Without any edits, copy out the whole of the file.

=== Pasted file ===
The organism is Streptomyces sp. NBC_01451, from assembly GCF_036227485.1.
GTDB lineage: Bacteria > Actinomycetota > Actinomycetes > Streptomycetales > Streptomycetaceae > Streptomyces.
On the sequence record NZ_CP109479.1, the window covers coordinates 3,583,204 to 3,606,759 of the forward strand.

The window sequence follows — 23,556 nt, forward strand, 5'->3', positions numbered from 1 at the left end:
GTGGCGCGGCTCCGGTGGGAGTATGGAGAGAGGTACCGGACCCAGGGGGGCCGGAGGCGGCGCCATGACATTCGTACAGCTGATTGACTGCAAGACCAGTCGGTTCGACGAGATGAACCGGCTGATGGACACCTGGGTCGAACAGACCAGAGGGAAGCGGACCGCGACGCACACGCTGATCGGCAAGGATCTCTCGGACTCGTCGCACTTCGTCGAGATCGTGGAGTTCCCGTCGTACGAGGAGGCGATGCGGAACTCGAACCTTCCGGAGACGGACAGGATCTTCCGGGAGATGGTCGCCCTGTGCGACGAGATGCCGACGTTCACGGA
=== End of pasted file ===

The organism is Streptomyces sp. NBC_01451, from assembly GCF_036227485.1.
GTDB lineage: Bacteria > Actinomycetota > Actinomycetes > Streptomycetales > Streptomycetaceae > Streptomyces.
On the sequence record NZ_CP109479.1, the window covers coordinates 3,583,204 to 3,606,759 of the forward strand.

The window sequence follows — 23,556 nt, forward strand, 5'->3', positions numbered from 1 at the left end:
GTGGCGCGGCTCCGGTGGGAGTATGGAGAGAGGTACCGGACCCAGGGGGGCCGGAGGCGGCGCCATGACATTCGTACAGCTGATTGACTGCAAGACCAGTCGGTTCGACGAGATGAACCGGCTGATGGACACCTGGGTCGAACAGACCAGAGGGAAGCGGACCGCGACGCACACGCTGATCGGCAAGGATCTCTCGGACTCGTCGCACTTCGTCGAGATCGTGGAGTTCCCGTCGTACGAGGAGGCGATGCGGAACTCGAACCTTCCGGAGACGGACAGGATCTTCCGGGAGATGGTCGCCCTGTGCGACGAGATGCCGACGTTCACGGA